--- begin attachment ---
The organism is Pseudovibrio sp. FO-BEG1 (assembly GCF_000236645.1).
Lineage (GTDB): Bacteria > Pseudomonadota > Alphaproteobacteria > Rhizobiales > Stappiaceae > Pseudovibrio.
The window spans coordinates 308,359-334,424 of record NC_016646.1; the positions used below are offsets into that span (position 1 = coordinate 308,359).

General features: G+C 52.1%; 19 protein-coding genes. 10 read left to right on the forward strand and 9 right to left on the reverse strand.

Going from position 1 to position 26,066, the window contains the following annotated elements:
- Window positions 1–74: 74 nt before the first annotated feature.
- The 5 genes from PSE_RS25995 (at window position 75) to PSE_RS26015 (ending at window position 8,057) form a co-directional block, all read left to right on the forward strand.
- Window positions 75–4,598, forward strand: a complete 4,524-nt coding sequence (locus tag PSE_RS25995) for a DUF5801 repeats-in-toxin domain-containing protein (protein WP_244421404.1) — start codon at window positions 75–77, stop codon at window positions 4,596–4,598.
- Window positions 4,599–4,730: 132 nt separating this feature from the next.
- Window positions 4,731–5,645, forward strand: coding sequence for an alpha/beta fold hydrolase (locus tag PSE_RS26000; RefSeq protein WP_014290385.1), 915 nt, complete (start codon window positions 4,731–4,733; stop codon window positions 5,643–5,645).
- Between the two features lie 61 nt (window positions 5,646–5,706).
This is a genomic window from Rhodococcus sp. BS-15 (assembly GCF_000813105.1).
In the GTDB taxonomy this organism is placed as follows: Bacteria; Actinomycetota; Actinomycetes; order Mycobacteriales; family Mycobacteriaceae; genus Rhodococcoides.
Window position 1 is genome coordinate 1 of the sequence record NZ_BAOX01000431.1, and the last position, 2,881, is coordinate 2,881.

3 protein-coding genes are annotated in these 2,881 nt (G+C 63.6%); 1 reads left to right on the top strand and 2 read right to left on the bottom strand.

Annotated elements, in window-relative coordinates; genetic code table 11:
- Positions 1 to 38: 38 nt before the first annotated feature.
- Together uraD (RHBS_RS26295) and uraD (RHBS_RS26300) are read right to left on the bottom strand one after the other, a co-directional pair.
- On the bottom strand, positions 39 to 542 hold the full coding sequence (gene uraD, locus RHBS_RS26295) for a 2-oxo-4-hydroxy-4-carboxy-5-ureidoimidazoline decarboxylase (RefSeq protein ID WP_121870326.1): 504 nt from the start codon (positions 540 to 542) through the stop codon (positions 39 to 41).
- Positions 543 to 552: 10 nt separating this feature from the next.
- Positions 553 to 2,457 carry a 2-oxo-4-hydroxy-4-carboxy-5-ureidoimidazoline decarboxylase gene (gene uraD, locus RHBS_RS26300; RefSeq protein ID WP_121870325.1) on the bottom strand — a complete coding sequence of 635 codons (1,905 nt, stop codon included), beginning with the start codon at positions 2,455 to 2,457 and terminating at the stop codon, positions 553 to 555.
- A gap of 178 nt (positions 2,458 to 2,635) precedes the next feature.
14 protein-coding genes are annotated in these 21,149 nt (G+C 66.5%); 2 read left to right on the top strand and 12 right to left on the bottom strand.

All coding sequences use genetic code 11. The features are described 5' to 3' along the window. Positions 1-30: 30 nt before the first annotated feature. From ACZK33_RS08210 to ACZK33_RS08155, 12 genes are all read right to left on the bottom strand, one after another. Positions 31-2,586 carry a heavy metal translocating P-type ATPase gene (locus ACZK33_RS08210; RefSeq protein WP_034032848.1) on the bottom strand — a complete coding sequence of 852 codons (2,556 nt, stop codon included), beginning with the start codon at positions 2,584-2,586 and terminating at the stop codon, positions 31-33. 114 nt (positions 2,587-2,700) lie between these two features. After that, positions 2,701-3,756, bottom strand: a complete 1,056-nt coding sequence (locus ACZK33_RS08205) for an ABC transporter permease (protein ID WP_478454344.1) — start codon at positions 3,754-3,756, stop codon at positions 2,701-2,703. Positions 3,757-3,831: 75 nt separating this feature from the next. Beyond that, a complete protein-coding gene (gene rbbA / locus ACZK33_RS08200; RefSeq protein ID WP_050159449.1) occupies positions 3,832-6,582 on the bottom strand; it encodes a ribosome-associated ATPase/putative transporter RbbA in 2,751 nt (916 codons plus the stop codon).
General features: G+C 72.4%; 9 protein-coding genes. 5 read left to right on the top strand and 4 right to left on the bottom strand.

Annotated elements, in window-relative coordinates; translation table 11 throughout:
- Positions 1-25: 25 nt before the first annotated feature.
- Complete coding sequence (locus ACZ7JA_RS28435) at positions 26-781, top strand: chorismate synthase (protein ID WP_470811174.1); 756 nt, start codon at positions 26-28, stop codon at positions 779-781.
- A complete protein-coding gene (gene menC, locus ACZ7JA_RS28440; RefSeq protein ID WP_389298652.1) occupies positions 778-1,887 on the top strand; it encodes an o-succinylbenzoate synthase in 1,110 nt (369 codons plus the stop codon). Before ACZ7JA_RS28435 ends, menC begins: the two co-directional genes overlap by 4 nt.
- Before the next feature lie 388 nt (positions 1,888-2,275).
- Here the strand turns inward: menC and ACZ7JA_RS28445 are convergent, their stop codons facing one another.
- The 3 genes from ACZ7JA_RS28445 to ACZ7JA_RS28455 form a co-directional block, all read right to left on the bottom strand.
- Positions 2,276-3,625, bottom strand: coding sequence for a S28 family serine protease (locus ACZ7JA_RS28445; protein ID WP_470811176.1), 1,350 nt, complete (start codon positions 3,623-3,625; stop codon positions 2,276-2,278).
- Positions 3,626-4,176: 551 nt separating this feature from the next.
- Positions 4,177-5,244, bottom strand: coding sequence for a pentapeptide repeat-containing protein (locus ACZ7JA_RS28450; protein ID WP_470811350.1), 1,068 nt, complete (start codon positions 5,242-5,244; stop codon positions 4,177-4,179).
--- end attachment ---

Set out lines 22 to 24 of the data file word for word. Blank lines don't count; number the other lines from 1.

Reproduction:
- A gap of 178 nt (positions 2,458 to 2,635) precedes the next feature.
14 protein-coding genes are annotated in these 21,149 nt (G+C 66.5%); 2 read left to right on the top strand and 12 right to left on the bottom strand.

All coding sequences use genetic code 11. The features are described 5' to 3' along the window. Positions 1-30: 30 nt before the first annotated feature. From ACZK33_RS08210 to ACZK33_RS08155, 12 genes are all read right to left on the bottom strand, one after another. Positions 31-2,586 carry a heavy metal translocating P-type ATPase gene (locus ACZK33_RS08210; RefSeq protein WP_034032848.1) on the bottom strand — a complete coding sequence of 852 codons (2,556 nt, stop codon included), beginning with the start codon at positions 2,584-2,586 and terminating at the stop codon, positions 31-33. 114 nt (positions 2,587-2,700) lie between these two features. After that, positions 2,701-3,756, bottom strand: a complete 1,056-nt coding sequence (locus ACZK33_RS08205) for an ABC transporter permease (protein ID WP_478454344.1) — start codon at positions 3,754-3,756, stop codon at positions 2,701-2,703. Positions 3,757-3,831: 75 nt separating this feature from the next. Beyond that, a complete protein-coding gene (gene rbbA / locus ACZK33_RS08200; RefSeq protein ID WP_050159449.1) occupies positions 3,832-6,582 on the bottom strand; it encodes a ribosome-associated ATPase/putative transporter RbbA in 2,751 nt (916 codons plus the stop codon).